When I was young, my Nana (grandmother) worked in a clothing factory as so many other women did in The Coal Region.
One day she came home and was carrying something other than a plethora of fibers stuck to her clothes and embedded in her ankle-high white socks — a cookbook.
Seems a co-worker had taken orders for a church/community cookbook, Nana had ordered one and it had been delivered that day.
i often saw my Nana open that cookbook when getting ready to prepare something for what was sure to be a delightful experience for the taste buds, but otherwise paid it no particular attention — until she passed away in 1975 and I was going through some household items along with my Mom (her daughter).
The cookbook was in a pile of papers, Mom pulled it out and set it aside. Later that evening, I picked it up and started paging through. The sense of her loss was too strong to continue; the memories broke my heart rather than soothed it, so the cookbook went back on a shelf in the corner of the old Coal Region kitchen.
One day, my Pop was waxing nostalgic for something Nana used to make and I thought I remembered her opening that book when she made it. Sure enough, I found the recipe that I was looking for.
From that day on, I started turning to that cookbook for many dishes. Over the years, it became an absolute favorite and shows it; it is so worn, torn, stained, and crumpled that I started putting every recipe in it into electronic format because I fear that beloved book does not have much life left in it on the shelf.
This was easier in theory than in reality because there are many pages stuck together that, when peeled apart, obliterated the print. Luckily, I am familiar with those affected recipes and it was easily noted as to the quantity or directions.
My favorite cookbook is so banged up, the front cover and several “ad sponsor” pages following it are gone; completely lost forever. But that book has served me well through the years and yielded up some of my favorite recipes — ones that I turn to time and time again, like this one for “Cinnamon Sticky Buns” attributed to “Mrs. R. Fisher”.
My Pop was crazy about these. Because the recipe made 3 – 9 inch round pans, some lucky friend, neighbor, or family member always got gifted a pan (we loved them, but three of us could not handle that many).
These are great topped to your preference; make them with just the “sticky” on top or with added nuts or raisins (or both!). Personally, I love them loaded with pecans.
Sticky buns are found throughout The Coal Region, often served at diners, available at farmers’ markets, bakeries, and road-side stands nestled in among other farm-baked goodies.
What is more comforting than a warm soft, rich yeast-based roll, swirled with a layer of cinnamon sugar throughout, and topped with ooey-gooey, finger-licking goodness? You can pop one in the microwave the next day after baking to make them taste like they are fresh from the oven (if they last to the next day!)
So thank you Nana and Mrs. R. Fisher for the memories and the cookbook I guard with my life!
Cinnamon Sticky BunsCuisine: Coal Region, PA DutchDifficulty: Intermediate
Rich yeast rolls, swirled with cinnamon sugar and topped with rich, gooey glaze.
2 cups scalded milk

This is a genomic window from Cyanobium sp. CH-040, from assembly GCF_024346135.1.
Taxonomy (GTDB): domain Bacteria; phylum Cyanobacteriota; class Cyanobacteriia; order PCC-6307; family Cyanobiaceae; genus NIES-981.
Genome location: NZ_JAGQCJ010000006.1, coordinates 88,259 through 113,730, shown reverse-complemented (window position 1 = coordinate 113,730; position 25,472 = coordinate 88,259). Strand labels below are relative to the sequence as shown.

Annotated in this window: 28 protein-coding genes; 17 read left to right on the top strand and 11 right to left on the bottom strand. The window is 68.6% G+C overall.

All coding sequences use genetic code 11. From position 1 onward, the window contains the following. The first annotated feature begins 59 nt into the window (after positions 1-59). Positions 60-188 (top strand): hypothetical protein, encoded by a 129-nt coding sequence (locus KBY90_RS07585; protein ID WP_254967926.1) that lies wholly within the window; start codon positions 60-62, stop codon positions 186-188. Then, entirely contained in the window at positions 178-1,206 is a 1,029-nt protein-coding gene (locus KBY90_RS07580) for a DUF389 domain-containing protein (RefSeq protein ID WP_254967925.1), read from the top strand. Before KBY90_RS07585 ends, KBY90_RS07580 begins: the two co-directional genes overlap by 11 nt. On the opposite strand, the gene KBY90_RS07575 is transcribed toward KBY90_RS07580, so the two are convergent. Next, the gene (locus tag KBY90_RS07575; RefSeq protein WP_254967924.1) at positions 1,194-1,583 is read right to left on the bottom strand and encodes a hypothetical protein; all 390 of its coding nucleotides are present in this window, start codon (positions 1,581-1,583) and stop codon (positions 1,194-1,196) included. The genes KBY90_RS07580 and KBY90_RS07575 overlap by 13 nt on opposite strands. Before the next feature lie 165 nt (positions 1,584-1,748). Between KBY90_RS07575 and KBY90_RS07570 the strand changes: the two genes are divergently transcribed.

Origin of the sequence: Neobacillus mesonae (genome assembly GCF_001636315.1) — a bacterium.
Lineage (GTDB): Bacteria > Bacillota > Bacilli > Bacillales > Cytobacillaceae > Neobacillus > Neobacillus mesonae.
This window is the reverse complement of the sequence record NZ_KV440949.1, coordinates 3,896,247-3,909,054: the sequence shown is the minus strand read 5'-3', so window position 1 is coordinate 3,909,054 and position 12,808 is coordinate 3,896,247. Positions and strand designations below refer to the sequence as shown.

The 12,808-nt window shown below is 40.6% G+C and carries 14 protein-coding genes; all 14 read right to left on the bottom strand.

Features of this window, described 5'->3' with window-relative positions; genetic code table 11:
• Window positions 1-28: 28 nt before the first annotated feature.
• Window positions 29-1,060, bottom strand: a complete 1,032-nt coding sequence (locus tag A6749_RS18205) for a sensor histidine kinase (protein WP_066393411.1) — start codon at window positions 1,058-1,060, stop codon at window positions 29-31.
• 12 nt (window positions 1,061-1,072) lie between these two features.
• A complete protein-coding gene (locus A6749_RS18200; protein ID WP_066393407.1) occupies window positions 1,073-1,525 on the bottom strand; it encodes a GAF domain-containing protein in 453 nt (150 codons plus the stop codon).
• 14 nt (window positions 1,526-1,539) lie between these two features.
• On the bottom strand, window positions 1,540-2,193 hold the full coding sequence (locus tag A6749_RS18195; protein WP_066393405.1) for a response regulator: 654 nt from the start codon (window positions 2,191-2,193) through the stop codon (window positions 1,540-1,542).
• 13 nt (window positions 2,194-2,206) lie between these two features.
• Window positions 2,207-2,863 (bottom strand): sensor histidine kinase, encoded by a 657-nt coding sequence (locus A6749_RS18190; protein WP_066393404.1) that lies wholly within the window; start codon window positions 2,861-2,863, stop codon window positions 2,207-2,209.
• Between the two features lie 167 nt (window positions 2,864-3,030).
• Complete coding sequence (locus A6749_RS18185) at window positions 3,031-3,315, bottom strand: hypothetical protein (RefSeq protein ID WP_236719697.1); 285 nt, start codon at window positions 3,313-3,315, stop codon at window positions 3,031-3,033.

1 packet active dry yeast (2 1/4 teaspoons)
1/2 cup granulated sugar
1 teaspoon salt
1/2 cup butter or margarine, cut into pieces
6 cups all-purpose flour
3 Tablespoons unsulphured molasses
3 Tablespoons water
2 1/4 cups dark or light brown sugar
6 Tablespoons salted butter or margarine
- Cinnamon sugar
1 cup sugar
2 teaspoons ground cinnamon
Raisins and/or chopped or halved walnuts or pecans to taste
- In a 1 cup measuring cup, allow 1/2 cup of the scalded milk to come to lukewarm (105 to 110F degrees) then add 1 teaspoon of the sugar and the yeast. Stir and let stand until the mixture froths to the top of the cup
- Place butter, sugar, and salt into a large bowl and add the remainder of the warm milk letting it stand until the butter melts. Add the yeast mixture and the flour.
- Mix well, then cover and let set in a warm place for 1 hour. Meanwhile, prepare the syrup.
- Preparing the syrup
- Grease 3 – 9 inch cake pans. Set aside.
- In saucepan, mix then heat the syrup ingredients until it boils,
- Pour the syrup, divided evenly, into the prepared pans.
- Sprinkle with raisins or chopped nuts, if using, as desired.Set aside.
- Cinnamon sugar
- In a small bowl, stir together the 1 cup sugar and 2 teaspoons ground cinnamon until well blended. Set aside.
- Divide the dough into three portions. Roll each into a rectangle between 1/4 to 1/2 inch thick.
- Sprinkle with an even layer of cinnamon sugar to within 1 inch of the edge of one long side. You may not use all the cinnamon sugar, it depends on the thickness of the layer you sprinkle on.
- Roll up the dough like a jellyroll, starting with one long edge. Place the roll seam-side down. With a sharp serrated knife, slice the roll into 9 even slices, place the slices in one of the prepared pans. Repeat the process with the other two pieces of dough.
- Let rise in the pans until double, approximately 45 minutes to 1 hour.
- Near the end of the rise time, preheat the oven to 375F degrees.
- Bake the rolls for about 20 to 22 minutes. Remove and allow to set 2 or 3 minutes, then invert the pans onto platters. “You may need to scoop some of the topping out onto the buns that remained in the pans.
- Adapted from a recipe from Mrs. R. Fisher